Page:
Principal's Blog January 2017
Tuesday, 10 January 2017
Scholarship is an interesting word. The scholar acquires knowledge through study; a combination of talent and hard work. In the modern, materialistic, world we tend to think of a scholarship as financial reward for parents who have sired children with specific talent and watered it. But don’t all parents do that? These days, a scholarship is not just awarded for academic excellence of course. Some schools seem to collect students like philatelists grow their collections, or select those they consider to be of greater value like pieces on a chessboard:
• The Queen, the ever popular student who captains the first team, secures a place at Oxbridge, sings in the choir and plays a jolly good oboe
• The Bishop, ever the academic who can navigate any board with lateral thinking to any distance
• The Rook, whose brute strength knocks others over pieces on the sports field and ensures social success and accolades from all
• The Knight, like an Art or Music scholar, who moves in unexpected ways, popping up with skills which were less visible but are still hugely valuable
This is a system which suggests that the many of us who are pawns are somehow less valuable. Just as awarding scholarships suggests that skill sets don’t change: at 11 or 13 years old you are valued, told your value and that is what you are worth. Worst of all, this value is put into monetary terms and deducted from your education, as if somehow it costs less to teach those who have prodigious skill. Surely the reverse is true and we should be putting extra resource into the areas in which each individual excels. Even more importantly we need to remember that every pawn can reach the far side of the board and become a queen with the right attitude and drive. Pupils who have an artistic eye can learn to sharpen their skills if they are encouraged, like in the wonderful exercise of Austin’s butterfly, showing how constructive criticism offered and taken as it is intended can drive huge progress.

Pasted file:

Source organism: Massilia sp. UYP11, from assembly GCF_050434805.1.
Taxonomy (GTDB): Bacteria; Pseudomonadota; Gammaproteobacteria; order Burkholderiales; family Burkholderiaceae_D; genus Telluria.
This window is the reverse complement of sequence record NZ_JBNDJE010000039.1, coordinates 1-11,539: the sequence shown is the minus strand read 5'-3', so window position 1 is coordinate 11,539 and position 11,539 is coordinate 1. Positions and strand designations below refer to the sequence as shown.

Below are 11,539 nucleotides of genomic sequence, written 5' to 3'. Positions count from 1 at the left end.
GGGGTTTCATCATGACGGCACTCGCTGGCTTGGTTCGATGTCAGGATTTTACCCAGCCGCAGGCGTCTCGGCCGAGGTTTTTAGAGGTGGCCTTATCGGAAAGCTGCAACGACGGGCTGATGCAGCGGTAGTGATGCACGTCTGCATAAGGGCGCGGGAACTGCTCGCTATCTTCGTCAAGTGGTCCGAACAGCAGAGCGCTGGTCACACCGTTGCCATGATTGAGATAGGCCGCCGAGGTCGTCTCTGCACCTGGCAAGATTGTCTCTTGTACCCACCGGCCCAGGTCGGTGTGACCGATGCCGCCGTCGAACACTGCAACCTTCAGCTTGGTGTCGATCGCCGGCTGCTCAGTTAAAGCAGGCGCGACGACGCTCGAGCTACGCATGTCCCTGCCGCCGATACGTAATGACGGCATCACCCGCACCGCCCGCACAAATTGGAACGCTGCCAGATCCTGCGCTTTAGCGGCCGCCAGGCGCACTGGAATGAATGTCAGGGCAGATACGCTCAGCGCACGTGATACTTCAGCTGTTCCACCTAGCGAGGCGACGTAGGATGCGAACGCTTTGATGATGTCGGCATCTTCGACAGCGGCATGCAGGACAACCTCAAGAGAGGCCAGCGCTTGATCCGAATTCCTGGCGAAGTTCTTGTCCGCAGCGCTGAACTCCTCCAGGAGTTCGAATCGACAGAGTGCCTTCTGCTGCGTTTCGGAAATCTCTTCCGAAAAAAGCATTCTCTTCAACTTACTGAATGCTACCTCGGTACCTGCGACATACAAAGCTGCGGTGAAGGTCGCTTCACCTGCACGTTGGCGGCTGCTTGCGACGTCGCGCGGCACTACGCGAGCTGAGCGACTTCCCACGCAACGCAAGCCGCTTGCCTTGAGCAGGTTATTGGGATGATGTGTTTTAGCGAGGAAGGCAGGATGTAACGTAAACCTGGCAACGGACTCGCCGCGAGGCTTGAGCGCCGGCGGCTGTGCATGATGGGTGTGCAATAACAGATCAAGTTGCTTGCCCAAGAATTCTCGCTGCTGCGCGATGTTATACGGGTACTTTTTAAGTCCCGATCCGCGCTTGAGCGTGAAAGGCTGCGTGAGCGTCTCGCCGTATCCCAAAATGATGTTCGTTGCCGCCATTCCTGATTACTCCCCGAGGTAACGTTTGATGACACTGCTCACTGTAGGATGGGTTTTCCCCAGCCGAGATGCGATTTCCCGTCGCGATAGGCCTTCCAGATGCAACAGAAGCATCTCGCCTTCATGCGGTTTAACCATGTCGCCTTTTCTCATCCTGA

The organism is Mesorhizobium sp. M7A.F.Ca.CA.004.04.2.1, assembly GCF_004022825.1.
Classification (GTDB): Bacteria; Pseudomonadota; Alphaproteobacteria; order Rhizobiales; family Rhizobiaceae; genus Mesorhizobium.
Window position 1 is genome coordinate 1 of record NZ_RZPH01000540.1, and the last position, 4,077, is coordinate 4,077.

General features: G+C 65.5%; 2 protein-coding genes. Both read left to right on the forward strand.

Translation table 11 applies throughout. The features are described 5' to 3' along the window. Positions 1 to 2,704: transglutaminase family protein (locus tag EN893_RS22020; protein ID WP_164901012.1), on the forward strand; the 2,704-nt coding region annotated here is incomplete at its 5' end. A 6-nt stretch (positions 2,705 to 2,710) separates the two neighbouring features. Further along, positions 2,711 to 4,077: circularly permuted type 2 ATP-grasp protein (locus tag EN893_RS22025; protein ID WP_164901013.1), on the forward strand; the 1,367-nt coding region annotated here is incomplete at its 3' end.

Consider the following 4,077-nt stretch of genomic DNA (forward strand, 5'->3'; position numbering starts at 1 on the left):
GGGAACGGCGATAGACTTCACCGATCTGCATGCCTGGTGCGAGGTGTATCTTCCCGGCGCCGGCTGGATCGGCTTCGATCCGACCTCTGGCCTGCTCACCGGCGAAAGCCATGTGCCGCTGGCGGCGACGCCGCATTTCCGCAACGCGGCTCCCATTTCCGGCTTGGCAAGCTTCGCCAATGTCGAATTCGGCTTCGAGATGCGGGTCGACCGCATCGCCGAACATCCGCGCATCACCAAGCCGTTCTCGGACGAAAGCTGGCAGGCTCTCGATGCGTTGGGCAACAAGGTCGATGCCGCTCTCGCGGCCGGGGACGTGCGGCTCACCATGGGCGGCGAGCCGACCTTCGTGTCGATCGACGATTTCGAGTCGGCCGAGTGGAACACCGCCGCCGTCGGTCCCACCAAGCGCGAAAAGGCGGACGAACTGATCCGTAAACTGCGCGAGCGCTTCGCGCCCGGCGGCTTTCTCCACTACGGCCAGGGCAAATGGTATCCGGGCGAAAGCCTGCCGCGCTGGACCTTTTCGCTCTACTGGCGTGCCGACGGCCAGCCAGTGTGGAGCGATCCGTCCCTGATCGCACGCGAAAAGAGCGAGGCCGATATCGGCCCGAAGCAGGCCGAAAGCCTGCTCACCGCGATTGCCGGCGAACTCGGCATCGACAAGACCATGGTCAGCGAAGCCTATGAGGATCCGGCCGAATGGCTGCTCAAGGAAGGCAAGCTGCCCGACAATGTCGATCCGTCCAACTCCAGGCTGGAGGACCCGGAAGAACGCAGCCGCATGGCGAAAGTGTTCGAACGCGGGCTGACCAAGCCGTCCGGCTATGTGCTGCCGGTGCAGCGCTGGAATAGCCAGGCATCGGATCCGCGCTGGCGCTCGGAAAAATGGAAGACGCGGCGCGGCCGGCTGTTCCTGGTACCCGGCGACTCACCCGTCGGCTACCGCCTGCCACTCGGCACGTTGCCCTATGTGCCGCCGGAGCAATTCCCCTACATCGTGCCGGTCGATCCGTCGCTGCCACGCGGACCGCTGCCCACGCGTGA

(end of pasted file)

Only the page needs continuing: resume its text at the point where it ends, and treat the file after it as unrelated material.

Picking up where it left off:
On one level, recent changes to the exam format in the UK have done to the currency of GCSE and A-level what Brexit has done to sterling - both have dramatically lost value against other currencies in the immediate term. We can’t see yet whether the changes which cause the devaluation will prove to be for good or ill, but the uncertainty clearly has an impact. In both, however, there is a chance to see a real opportunity. Now is the time to stop weighing children in the present and start seeking more of their future: now is the time to send the old world of financial rewards for pupils who show excellence on a specific day at a particular time to the history bin along with child chimney sweeps; we must value our children by what they can become and recognise that every child is beyond value in this regard. Let’s take the qualificational devaluation as a chance to start again and look to what we really value in children: self knowledge, resilience, trust of themselves and others, having a healthy relationship with change, celebrating failure as a key tool of learning to work towards success.
At Monkton, the Principal’s awards seek to recognise pupils whose achievements may not be easily catalogued against others but are marks of improvements in themselves. Pupils who heard their teachers or peers telling them how to reshape the butterfly’s wing and made the changes needed to be better students; better artists, musicians or sports players; better people.
We are at a junction in education: we can let the market dictate how we should respond to talent, awarding financial assistance to those who could afford the tuition to reach the highest level, or we can recognise that all schools will extend talent and support struggle in equal measure without finance coming into it. Children are not fixed assets from the Penny Black to the everyday second class stamp. How we see our children defines how we live our lives, and how they will; what do we want them to aspire to - a growth mindset with limitless horizons or one in which they are limited by whether they were born as a Rook, Knight or Queen leaving that to define what will happen through their lives. Perhaps it is time for this educational philately to be replaced with a scholastic philanthropy; not financial promotion of others, instead supporting the ambition, drive and vision of every child and ensuring the value they place on themselves develops with every day that they live and learn.